How B2B Companies Can Market Themselves Online – An Interview with Dianna Huff

Dianna Huff
How B2B companies can market themselves online – An Interview with Dianna Huff


Dianna Huff is a B2B marketing consultant who has been helping B2B companies market themselves since 1986. Since then she has specialized in web based marketing tactics for business to business companies. Not only does she know the proven B2B marketing tactics that work, but she also has the real world knowledge and expertise to help you grow your business.

Dianna is an in demand speaker and trainer as well as being the recipient of many prestigious industry awards. She is also the author of several popular eBook publications.

In this interview I ask Dianna how B2B companies can use the internet to get themselves out there and land more business. Dianna reveals…

  • 3 things every B2B website needs so they can tap into the emotional hot buttons of their visitors
  • The type of words and language to avoid using on your website
  • How to format your copy for maximum impact
  • Why you should have multiple "service pages" on your website
  • 6 types of "lead generation device" that you could put on your website to gather peoples contact information
  • 3 ways to help your visitors get in contact with you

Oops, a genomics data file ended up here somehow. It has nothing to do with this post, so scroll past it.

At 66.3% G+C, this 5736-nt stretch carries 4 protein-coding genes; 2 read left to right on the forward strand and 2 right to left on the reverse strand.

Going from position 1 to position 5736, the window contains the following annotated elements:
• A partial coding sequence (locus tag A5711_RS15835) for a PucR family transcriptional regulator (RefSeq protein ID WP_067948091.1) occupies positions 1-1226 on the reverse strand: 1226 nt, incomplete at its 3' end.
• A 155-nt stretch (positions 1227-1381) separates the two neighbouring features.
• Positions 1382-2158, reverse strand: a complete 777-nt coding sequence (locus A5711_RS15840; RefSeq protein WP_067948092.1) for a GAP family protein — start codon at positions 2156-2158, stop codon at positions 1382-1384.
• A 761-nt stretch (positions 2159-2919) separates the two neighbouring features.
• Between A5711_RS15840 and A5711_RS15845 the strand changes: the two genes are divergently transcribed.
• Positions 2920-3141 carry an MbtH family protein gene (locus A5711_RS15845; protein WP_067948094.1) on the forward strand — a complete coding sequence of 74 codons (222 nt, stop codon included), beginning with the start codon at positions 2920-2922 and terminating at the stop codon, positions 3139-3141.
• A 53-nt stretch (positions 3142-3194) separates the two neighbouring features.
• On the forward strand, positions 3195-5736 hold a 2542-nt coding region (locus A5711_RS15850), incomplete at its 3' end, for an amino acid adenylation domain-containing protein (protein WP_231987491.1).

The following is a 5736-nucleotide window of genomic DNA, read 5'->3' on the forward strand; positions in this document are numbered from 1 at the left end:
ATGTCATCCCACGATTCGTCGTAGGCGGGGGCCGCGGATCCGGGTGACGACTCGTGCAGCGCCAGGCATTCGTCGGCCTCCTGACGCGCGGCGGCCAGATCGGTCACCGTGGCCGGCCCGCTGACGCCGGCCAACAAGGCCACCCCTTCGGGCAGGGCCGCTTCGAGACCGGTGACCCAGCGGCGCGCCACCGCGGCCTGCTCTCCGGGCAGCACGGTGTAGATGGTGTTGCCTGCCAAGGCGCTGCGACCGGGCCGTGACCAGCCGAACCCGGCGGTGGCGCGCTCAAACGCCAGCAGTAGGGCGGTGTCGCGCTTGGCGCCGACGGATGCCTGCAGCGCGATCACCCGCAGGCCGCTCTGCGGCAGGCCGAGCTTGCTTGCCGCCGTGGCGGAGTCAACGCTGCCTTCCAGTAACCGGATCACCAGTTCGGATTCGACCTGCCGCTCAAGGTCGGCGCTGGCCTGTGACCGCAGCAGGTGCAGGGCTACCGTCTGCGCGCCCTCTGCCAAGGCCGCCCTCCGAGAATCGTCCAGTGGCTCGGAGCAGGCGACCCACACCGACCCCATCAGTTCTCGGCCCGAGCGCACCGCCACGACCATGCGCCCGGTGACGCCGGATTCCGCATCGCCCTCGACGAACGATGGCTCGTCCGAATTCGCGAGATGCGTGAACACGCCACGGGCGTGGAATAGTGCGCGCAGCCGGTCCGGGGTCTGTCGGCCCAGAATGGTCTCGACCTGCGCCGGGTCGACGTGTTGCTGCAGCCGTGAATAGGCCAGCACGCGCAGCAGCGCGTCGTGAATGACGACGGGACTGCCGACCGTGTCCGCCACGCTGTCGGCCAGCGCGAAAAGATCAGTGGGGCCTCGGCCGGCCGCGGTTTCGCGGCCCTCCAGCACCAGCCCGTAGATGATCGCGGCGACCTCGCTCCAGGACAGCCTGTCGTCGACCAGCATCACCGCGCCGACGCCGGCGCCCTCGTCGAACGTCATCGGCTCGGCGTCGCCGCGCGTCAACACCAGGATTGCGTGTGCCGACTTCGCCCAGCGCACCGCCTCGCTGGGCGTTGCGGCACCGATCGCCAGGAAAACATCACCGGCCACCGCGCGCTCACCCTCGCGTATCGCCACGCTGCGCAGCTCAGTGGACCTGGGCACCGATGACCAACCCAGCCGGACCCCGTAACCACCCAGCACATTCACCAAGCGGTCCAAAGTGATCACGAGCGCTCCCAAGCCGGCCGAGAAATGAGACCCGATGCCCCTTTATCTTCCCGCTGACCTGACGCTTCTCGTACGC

• Why you should treat every page on your website as it's own "mini landing page"
  • 4 tips for running a successful B2B blog
  • Why the saying "your website is your brochure" is totally wrong
  • How to use email and social media for B2B marketing
  • 5 steps to making sure your website is good for mobile and tablet devices
  • And lot's more. Just click the play button below to listen to the interview or read the full transcript below...

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Joseph Bushnell: Hi, welcome to the online marketing show. I’m your host, Joey Bushnell. Today I’m joined by a fantastic guest, she is a top business-to-business copywriter and marketer, her name is Dianna Huff. You can check out more about

Dianna, thank you for being with me today.

Dianna Huff: Hi, Joey, thank you for having me.

Joseph Bushnell: Dianna, how did you get into this industry?

Dianna Huff: I fell into it by accident. I got my English degree, got a Bachelor’s of Art, a BA in English and really didn’t know what to do with myself and I was working at an industrial sewing company, so we made cloth products that went into very high tech companies for their machinery and all sorts of different things.